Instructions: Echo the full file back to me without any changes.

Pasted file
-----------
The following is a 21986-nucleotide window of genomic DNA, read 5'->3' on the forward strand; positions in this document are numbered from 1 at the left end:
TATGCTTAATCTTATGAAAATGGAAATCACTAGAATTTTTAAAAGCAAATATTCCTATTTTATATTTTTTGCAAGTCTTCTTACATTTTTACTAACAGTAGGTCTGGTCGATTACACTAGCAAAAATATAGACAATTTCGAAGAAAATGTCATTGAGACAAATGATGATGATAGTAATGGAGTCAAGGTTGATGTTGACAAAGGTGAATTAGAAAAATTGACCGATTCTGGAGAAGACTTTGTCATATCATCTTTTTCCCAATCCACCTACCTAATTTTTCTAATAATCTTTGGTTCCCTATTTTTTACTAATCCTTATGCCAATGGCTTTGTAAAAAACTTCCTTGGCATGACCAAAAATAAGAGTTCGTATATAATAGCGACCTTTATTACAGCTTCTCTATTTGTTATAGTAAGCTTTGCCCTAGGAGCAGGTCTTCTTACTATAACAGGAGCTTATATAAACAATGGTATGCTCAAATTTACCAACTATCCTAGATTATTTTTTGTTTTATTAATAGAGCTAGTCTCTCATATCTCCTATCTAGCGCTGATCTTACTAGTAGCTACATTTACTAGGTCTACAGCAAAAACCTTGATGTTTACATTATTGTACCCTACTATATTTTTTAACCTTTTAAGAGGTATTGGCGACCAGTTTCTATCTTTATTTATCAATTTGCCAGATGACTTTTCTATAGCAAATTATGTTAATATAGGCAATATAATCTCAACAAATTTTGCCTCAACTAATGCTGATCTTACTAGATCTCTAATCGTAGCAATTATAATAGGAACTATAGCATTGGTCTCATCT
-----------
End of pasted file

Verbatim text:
The following is a 21986-nucleotide window of genomic DNA, read 5'->3' on the forward strand; positions in this document are numbered from 1 at the left end:
TATGCTTAATCTTATGAAAATGGAAATCACTAGAATTTTTAAAAGCAAATATTCCTATTTTATATTTTTTGCAAGTCTTCTTACATTTTTACTAACAGTAGGTCTGGTCGATTACACTAGCAAAAATATAGACAATTTCGAAGAAAATGTCATTGAGACAAATGATGATGATAGTAATGGAGTCAAGGTTGATGTTGACAAAGGTGAATTAGAAAAATTGACCGATTCTGGAGAAGACTTTGTCATATCATCTTTTTCCCAATCCACCTACCTAATTTTTCTAATAATCTTTGGTTCCCTATTTTTTACTAATCCTTATGCCAATGGCTTTGTAAAAAACTTCCTTGGCATGACCAAAAATAAGAGTTCGTATATAATAGCGACCTTTATTACAGCTTCTCTATTTGTTATAGTAAGCTTTGCCCTAGGAGCAGGTCTTCTTACTATAACAGGAGCTTATATAAACAATGGTATGCTCAAATTTACCAACTATCCTAGATTATTTTTTGTTTTATTAATAGAGCTAGTCTCTCATATCTCCTATCTAGCGCTGATCTTACTAGTAGCTACATTTACTAGGTCTACAGCAAAAACCTTGATGTTTACATTATTGTACCCTACTATATTTTTTAACCTTTTAAGAGGTATTGGCGACCAGTTTCTATCTTTATTTATCAATTTGCCAGATGACTTTTCTATAGCAAATTATGTTAATATAGGCAATATAATCTCAACAAATTTTGCCTCAACTAATGCTGATCTTACTAGATCTCTAATCGTAGCAATTATAATAGGAACTATAGCATTGGTCTCATCT